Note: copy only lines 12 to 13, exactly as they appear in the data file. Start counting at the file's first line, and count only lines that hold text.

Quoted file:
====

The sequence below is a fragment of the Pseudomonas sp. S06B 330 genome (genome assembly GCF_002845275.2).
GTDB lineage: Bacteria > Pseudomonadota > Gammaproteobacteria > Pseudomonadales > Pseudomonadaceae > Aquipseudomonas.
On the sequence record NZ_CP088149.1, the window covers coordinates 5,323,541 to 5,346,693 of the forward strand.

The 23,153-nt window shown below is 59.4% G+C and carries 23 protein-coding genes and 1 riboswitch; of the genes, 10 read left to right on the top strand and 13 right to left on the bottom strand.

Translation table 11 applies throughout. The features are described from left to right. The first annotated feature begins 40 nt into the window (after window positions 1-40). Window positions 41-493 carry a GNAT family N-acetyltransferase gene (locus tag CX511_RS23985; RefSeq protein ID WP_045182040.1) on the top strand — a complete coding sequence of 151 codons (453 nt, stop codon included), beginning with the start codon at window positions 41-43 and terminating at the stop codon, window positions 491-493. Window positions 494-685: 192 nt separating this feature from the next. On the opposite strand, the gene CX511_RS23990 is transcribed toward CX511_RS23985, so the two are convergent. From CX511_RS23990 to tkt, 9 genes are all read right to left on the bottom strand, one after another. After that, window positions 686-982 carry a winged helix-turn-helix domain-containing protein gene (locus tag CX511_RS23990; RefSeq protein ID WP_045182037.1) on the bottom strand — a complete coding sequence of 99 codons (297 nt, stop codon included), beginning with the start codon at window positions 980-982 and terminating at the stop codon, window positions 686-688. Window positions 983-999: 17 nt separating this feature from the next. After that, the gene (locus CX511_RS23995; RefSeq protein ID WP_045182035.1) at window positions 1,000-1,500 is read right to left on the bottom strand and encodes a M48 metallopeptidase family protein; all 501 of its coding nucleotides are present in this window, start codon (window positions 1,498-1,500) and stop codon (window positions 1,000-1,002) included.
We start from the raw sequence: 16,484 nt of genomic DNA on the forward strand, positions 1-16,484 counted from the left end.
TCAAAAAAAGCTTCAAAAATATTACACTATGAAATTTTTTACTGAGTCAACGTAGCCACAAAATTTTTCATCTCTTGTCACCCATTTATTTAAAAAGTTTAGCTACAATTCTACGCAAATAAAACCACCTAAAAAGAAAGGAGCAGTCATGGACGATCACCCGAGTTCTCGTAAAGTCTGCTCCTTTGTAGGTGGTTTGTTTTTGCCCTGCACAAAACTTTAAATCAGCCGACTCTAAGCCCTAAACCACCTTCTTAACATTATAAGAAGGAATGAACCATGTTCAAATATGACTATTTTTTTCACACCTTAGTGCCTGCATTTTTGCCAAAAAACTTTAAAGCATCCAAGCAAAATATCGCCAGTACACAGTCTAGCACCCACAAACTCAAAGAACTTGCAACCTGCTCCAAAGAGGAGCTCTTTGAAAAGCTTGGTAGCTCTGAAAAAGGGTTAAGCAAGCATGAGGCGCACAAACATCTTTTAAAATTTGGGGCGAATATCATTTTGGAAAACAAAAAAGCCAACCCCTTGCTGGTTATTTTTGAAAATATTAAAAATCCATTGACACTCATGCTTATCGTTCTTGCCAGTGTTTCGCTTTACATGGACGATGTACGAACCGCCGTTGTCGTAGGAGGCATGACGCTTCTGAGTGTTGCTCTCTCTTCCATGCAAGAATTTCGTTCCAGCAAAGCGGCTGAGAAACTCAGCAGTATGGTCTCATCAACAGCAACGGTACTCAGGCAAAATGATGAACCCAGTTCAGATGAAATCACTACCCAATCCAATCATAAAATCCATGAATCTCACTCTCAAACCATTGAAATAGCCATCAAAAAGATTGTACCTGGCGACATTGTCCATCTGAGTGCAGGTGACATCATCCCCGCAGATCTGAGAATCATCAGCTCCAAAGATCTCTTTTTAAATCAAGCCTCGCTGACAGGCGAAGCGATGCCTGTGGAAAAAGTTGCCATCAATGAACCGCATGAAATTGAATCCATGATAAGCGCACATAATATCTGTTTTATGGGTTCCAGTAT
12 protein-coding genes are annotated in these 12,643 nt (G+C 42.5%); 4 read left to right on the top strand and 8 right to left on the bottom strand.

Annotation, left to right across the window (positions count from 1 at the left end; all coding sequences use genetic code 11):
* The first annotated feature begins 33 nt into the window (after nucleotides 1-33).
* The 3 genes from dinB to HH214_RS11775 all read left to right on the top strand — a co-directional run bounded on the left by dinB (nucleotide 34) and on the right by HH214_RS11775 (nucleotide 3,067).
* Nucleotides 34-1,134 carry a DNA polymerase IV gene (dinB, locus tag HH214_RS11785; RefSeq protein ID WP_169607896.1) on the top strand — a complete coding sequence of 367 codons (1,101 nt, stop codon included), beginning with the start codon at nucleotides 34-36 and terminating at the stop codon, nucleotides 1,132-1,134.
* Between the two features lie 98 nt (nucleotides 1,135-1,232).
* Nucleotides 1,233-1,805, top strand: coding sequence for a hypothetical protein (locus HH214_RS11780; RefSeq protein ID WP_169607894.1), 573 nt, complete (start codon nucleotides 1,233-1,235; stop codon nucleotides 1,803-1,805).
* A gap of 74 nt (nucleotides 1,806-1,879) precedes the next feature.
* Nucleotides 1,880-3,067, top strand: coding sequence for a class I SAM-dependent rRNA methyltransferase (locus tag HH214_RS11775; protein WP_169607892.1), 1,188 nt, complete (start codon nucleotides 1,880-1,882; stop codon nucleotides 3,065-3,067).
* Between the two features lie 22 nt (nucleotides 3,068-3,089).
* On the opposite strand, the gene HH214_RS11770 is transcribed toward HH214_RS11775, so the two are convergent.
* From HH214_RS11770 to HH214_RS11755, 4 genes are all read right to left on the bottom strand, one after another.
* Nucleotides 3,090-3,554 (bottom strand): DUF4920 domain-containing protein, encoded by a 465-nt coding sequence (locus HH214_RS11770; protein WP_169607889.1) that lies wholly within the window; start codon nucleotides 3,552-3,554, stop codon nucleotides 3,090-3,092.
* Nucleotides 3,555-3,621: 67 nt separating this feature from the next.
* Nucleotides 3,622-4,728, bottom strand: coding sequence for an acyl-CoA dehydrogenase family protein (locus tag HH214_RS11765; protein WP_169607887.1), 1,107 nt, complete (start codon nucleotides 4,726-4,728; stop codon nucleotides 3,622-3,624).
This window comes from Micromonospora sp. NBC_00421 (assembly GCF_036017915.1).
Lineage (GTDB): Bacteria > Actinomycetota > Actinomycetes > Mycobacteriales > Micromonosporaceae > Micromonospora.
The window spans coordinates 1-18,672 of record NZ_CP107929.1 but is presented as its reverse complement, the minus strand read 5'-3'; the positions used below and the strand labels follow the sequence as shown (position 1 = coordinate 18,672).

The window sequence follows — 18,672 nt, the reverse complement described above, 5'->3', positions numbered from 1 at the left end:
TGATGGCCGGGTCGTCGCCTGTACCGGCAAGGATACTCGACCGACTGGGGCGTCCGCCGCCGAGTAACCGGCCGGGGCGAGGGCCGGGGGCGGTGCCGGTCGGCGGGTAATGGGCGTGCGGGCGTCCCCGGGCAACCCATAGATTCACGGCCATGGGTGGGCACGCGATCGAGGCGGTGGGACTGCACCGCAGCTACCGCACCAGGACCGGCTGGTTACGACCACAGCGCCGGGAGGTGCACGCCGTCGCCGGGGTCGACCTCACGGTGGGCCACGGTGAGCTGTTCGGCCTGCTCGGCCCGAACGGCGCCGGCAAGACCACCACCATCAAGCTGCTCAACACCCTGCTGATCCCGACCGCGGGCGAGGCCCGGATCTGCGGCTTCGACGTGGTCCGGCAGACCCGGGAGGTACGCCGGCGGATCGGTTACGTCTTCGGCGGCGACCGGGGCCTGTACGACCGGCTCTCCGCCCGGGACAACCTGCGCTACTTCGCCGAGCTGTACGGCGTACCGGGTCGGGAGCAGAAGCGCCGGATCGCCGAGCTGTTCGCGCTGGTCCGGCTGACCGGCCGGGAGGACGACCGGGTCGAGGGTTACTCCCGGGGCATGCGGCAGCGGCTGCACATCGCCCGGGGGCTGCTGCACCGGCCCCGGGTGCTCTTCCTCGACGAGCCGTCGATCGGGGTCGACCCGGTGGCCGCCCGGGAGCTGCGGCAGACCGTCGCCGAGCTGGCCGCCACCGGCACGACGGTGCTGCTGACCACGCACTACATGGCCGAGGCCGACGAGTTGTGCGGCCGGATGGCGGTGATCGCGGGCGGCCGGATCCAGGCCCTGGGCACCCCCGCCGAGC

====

* Nucleotides 34-1,134 carry a DNA polymerase IV gene (dinB, locus tag HH214_RS11785; RefSeq protein ID WP_169607896.1) on the top strand — a complete coding sequence of 367 codons (1,101 nt, stop codon included), beginning with the start codon at nucleotides 34-36 and terminating at the stop codon, nucleotides 1,132-1,134.
* Between the two features lie 98 nt (nucleotides 1,135-1,232).